About full-duplex sockets

Sockets are supposed to be full-duplex, right? So the endpoints should be able to send and receive literally at the same time. But how do you handle that at the application level? For example, you might have the client making normal synchronous requests and the server sending asynchronous events at any time.

I'm thinking something like this:
void receive_thread(){
    while (auto message = socket.receive()){
        Future<Message> &future = socket.find_future(message.port());

void request_thread(){
    auto port = socket.allocate_port();
    while (auto request = get_user_request()){
        Message message(request, port);
        Future<Message> future = socket.send(message);
        auto response_message = future.wait();
        //Handle response.

void random_notification_thread(){
    auto port = socket.allocate_port();
    while (auto request = get_system_event()){
        Message message(request, port);

I guess this works, but it seems kind of odd to me. Is this what the typical implementation for an asynchronous socket looks like?
I'm not even sure what API you are using here 🤔

But, if we are talking about the traditional POSIX Sockets API (or, similarly, the Winsock API), then yes, sockets usually are "full duplex" (bidirectional), in the sense that both sides can send/receive at any time. The thing is that any "incoming" data goes into a buffer and remains there, waiting to be processed, until you actually "read" it from the socket. So you don't need to be reading all the time; only when you actually expect that there is something to be read. You won't "miss" anything, it'll be sitting in the buffer. Quite often you also won't use "blocking" reads (which may block for an indefinite amount of time, until, eventually, something to be read comes in), but instead use some sort of "event" mechanism, which will notify you as soon as some "incoming" data is ready to be read/processed. In the meantime you can do something else, such as sending data or doing actual computations. Or just sleeping, if currently there is nothing to do.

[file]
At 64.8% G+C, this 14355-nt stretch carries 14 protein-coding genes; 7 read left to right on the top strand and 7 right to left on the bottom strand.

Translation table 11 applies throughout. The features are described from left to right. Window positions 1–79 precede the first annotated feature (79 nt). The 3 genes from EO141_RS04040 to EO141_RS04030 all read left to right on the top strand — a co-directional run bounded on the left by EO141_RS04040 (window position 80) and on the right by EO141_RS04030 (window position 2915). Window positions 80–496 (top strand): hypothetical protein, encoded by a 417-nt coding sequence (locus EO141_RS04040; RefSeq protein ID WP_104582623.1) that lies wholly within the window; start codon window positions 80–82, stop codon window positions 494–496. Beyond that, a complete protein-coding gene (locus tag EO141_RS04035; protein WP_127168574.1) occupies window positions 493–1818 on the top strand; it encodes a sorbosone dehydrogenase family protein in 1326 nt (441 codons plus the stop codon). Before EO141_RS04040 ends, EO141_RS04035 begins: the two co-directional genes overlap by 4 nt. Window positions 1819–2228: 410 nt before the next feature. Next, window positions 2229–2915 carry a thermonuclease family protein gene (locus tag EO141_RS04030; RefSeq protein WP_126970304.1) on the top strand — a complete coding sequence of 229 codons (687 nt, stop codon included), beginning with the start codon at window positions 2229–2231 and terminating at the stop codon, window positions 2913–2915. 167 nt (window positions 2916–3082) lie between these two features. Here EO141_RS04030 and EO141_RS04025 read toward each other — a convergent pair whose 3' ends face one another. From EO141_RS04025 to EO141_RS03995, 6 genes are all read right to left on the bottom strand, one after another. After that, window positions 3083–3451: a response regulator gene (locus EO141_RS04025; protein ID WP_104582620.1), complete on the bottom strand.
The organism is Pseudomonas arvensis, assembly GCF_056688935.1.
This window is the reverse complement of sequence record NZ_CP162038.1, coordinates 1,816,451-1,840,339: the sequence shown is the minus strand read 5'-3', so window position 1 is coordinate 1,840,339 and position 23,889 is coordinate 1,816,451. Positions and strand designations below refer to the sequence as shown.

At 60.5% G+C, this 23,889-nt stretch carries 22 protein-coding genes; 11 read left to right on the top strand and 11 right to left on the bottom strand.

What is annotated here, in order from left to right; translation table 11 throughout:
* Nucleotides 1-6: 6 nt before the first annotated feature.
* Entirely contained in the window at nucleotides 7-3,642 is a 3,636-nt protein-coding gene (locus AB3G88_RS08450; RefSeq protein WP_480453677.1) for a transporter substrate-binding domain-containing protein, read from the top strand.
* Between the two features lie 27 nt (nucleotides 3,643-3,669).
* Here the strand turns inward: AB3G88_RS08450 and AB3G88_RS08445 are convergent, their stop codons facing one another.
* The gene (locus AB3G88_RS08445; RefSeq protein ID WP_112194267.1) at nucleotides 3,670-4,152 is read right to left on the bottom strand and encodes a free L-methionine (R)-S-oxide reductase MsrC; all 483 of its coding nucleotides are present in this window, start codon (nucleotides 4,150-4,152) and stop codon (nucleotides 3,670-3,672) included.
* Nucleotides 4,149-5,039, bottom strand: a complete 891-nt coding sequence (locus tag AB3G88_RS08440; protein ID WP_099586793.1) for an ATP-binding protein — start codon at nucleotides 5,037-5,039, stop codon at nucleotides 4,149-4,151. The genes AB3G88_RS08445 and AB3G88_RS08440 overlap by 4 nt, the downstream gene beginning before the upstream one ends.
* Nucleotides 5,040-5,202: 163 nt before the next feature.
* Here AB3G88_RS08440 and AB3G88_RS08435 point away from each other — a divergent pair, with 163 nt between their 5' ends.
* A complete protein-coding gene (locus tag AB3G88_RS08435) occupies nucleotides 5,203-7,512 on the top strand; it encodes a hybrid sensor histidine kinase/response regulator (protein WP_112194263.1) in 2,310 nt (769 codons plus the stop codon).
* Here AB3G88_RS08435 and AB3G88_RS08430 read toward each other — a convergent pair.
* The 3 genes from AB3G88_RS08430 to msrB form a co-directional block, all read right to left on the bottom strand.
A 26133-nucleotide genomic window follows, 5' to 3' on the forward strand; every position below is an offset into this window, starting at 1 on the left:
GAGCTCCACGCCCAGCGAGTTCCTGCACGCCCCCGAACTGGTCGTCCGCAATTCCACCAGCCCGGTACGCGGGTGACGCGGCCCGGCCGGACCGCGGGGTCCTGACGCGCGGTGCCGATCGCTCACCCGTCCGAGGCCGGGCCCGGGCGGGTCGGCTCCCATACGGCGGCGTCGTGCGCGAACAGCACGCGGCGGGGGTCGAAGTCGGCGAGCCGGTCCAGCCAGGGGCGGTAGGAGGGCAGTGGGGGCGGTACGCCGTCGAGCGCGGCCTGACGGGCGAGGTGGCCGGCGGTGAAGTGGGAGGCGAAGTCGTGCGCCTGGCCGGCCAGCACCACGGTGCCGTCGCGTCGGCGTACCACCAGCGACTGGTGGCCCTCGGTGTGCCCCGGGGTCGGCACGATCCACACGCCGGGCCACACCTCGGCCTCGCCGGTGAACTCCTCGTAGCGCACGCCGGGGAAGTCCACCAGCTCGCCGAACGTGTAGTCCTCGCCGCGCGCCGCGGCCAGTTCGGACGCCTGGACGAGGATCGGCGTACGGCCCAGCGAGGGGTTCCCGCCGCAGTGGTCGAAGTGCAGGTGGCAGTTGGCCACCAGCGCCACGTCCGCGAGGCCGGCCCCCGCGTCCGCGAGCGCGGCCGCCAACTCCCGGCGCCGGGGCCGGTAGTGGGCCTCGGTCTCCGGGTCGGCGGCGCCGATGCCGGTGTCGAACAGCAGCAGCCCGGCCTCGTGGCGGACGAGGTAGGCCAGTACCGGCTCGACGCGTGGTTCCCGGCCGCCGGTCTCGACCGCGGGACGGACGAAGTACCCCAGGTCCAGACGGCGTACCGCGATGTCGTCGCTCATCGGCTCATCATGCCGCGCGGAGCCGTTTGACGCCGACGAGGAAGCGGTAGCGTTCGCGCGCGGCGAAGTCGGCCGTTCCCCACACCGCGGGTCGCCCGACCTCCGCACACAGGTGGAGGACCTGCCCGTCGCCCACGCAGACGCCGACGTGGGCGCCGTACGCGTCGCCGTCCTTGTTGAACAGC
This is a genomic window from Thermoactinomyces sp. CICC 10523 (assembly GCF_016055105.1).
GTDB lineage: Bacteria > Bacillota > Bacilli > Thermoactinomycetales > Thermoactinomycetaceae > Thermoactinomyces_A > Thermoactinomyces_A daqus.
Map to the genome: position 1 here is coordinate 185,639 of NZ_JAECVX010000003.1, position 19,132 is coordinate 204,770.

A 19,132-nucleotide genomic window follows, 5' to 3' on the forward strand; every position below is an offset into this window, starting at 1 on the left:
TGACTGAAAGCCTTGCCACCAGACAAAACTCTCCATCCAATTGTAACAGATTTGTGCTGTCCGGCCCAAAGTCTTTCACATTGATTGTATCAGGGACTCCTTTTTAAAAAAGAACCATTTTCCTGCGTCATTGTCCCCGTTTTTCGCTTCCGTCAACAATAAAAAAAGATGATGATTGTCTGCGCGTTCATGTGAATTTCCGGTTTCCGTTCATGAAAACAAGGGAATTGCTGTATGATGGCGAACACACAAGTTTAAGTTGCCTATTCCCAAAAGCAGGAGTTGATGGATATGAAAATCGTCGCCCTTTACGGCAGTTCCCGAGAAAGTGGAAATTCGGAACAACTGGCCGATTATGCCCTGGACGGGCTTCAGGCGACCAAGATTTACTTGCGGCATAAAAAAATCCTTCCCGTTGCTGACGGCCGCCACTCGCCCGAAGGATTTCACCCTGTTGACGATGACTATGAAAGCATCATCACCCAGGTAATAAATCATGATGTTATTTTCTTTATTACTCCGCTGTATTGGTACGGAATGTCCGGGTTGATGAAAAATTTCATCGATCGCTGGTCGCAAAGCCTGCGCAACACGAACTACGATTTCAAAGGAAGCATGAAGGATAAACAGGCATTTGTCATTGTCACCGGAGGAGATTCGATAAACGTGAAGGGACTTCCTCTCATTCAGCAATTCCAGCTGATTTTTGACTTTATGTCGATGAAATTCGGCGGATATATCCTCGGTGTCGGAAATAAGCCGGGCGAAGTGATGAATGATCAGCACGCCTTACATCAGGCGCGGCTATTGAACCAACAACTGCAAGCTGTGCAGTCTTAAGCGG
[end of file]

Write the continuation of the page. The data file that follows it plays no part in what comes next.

Furthermore, even though a socket is "full duplex", there almost always is some sort of protocol that dictates who needs to send or receive at which time, and what needs to be sent/received. Most often, the "client" connects to the "server" and then sends (writes) some sort of request. Once it has sent the request, it stops sending (writing) and it simply waits until it can receive (read) the response. Meanwhile, the server doesn't do anything until it has actually received (read) a request from the client. It then parses the request, does whatever the request requires and finally sends (writes) back a response to the client. Then we can go on with the next request/response pair.

Of course, we can also do some sort of "pipelining" where the clients can send multiple requests right away, i.e. the client does not have to wait for the response for request n before it can send request n+1. This allows multiple requests to be "on-the-fly" at the same time, and the server may then process these requests in any order it deems suitable, or even process multiple requests concurrently (e.g. by dispatching the requests to multiple threads). But that all totally depends on the concrete application and how the protocol is defined.

IMO, first and foremost, you have to think about the protocol and what you want to achieve. Then you can think about how to implement it.
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